53. Schino, G. (2000). Beyond the primates: Expanding the reconciliation horizon. In F. Aureli, & F. B. M. de Waal (Eds.), Natural Conflict Resolution (pp. 225–242). Berkeley: University of California Press.

    Google Scholar 

  54. Schino, G., Geminiani, S., Rosati, L., & Aureli, F. (2004). Behavioral and emotional response of Japanese macaque (Macaca fuscata) mothers after their offspring receive an aggression. Journal of Comparative Psychology, 118, 340–346. doi:10.1037/0735-7036.118.3.340.

    PubMed  Article  Google Scholar 

  55. Seed, A., Clayton, & Emery, N. (2007). Postconflict third-party affiliation in rooks, Corvus frugilegus. Current Biology, 17, 152–158.

    PubMed  Article  CAS  Google Scholar 

  56. Siegel, S., & Castellan, N. J. (1998). Nonparametric Statistics for the Behavioral Sciences. Boston: McGraw-Hill.

    Google Scholar 

  57. Sigg, H. (1980). Differentiation of female positions in hamadryas one-male-units. Zeitschrift fur Tierpsychologie, 53, 265–302.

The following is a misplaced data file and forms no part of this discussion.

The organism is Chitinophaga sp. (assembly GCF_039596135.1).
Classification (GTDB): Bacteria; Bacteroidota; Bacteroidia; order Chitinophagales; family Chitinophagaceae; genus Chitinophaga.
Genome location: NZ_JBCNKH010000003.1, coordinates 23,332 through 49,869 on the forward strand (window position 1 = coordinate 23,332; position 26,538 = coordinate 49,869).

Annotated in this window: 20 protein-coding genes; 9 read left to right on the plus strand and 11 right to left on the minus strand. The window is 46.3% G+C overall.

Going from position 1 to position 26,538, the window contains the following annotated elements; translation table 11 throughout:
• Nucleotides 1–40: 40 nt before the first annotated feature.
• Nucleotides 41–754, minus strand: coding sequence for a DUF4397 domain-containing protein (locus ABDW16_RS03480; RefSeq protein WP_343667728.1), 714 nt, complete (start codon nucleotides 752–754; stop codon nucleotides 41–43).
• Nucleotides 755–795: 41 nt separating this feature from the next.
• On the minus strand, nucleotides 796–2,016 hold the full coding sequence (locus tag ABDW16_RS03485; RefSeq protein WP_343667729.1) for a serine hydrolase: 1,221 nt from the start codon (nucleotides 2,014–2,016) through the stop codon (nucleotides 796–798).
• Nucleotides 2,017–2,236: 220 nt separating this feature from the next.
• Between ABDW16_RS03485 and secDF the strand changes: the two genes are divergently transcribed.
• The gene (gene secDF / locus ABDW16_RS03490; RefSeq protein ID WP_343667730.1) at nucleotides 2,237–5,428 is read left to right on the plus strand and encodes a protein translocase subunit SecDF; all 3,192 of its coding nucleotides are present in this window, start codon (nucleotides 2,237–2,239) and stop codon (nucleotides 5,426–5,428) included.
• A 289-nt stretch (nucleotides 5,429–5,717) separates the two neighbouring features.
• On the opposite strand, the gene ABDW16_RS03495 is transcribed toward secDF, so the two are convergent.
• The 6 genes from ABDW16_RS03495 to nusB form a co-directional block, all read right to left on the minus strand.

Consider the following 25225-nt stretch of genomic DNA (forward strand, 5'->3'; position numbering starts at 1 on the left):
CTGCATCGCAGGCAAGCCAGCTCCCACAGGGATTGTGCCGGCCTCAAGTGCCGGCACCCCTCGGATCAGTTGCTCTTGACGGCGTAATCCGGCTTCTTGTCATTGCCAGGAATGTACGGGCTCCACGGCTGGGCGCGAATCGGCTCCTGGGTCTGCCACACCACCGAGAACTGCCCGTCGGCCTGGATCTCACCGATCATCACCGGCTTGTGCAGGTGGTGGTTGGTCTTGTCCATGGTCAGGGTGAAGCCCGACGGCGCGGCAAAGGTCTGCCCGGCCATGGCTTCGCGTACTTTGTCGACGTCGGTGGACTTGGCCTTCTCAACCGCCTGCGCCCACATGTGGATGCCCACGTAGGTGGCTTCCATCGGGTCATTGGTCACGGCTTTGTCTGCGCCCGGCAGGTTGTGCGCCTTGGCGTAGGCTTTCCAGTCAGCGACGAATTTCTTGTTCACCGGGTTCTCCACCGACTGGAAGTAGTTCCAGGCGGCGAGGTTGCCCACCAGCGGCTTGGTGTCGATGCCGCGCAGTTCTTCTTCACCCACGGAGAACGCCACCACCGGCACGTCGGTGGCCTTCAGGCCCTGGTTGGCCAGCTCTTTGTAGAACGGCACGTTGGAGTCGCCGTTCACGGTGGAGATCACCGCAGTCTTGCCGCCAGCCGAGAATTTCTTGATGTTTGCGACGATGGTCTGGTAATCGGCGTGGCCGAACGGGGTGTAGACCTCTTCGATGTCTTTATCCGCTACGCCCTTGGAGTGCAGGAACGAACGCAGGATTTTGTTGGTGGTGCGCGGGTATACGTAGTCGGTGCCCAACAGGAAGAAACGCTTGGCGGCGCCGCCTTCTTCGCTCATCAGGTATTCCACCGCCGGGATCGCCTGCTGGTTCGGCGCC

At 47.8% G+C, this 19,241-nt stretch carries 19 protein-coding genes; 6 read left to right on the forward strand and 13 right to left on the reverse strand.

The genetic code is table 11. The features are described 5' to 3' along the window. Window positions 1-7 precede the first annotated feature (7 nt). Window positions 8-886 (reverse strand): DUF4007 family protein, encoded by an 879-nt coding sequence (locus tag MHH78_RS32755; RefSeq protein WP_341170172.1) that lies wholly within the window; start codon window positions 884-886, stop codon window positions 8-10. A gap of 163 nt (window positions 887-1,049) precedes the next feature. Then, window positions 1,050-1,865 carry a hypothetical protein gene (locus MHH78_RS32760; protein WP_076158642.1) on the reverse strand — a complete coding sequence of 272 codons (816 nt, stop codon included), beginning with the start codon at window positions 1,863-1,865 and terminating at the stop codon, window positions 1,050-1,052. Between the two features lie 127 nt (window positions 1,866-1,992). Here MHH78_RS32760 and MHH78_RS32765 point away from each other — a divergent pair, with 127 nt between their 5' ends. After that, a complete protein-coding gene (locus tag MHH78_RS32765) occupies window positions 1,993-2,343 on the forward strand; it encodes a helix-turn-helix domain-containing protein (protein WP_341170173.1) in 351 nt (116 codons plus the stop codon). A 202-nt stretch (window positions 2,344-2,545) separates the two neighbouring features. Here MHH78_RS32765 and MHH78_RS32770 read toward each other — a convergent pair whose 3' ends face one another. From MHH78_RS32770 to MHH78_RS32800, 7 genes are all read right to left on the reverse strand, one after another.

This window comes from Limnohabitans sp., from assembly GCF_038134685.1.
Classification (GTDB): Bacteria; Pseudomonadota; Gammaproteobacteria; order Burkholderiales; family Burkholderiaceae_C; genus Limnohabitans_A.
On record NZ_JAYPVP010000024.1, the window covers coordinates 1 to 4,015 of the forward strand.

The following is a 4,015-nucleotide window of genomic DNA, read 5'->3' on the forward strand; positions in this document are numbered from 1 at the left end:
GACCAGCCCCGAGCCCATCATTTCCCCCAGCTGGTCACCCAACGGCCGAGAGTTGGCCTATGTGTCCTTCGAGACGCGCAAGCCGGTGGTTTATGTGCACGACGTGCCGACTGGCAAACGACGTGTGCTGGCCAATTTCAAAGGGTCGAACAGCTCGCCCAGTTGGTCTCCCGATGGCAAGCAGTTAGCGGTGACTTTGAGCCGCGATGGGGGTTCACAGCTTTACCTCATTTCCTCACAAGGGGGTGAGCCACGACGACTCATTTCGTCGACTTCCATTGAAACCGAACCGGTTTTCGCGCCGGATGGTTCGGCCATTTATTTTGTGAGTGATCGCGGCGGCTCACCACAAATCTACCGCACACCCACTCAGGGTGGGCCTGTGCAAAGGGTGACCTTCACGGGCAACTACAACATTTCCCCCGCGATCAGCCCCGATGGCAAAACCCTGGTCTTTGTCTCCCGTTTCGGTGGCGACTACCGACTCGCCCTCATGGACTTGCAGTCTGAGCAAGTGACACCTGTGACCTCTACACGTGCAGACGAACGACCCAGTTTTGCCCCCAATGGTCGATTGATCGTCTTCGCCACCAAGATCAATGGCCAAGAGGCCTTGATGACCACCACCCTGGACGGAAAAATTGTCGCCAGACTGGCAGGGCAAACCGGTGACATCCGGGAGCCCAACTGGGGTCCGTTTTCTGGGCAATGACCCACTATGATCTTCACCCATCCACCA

Google Scholar 

  58. Silk, J. B. (1982). Altruism among female Macaca radiata: Explanations and analysis of patterns of grooming and coalition formation. Behaviour, 79, 162–188. doi:10.1163/156853982X00238.

    Article  Google Scholar 

  59. Silk, J. B. (2002). The form and function of reconciliation in primates. Annual Review of Anthropology, 31, 21–44. doi:10.1146/annurev.anthro.31.032902.101743.

    Article  Google Scholar 

  60. Silk, J. B., Cheney, D. L., & Seyfarth, R. M. (1996). The form and function of postconflict interactions between female baboons. Animal Behaviour, 52, 259–268. doi:10.1006/anbe.1996.0171.

    Article  Google Scholar 

  61. Stammbach, E. (1987). Desert, forest, and montane baboons: Multilevel societies. In B. B. Smuth, D. L. Cheney, R. M. Seyfarth, R. W. Wrangham, & T. T. Struhsaker (Eds.), Primate Societies (pp. 112–120). Chicago: Chicago University Press.

    Google Scholar 

  62. Swedell, L. (2002). Affiliation among females in wild hamadryas baboons (Papio hamadryas hamadryas). International Journal of Primatology, 23, 1205–1226. doi:10.1023/A:1021170703006.

    Article  Google Scholar 

  63. van Schaik, C. P. (1989). The ecology of social relationships amongst female primates. In V. Standen, & R. A. Foley (Eds.), Comparative Socioecology. The Behavioural Ecology of Humans and Other Mammals (pp. 195–218). Oxford: Blackwell Scientific Publications.

    Google Scholar 

  64. Veenema, H., Das, M., & Aureli, F. (1994). Methodological improvements for the study of reconciliation. Behavioural Processes, 31, 29–38. doi:10.1016/0376-6357(94)90035-3.

    Article  Google Scholar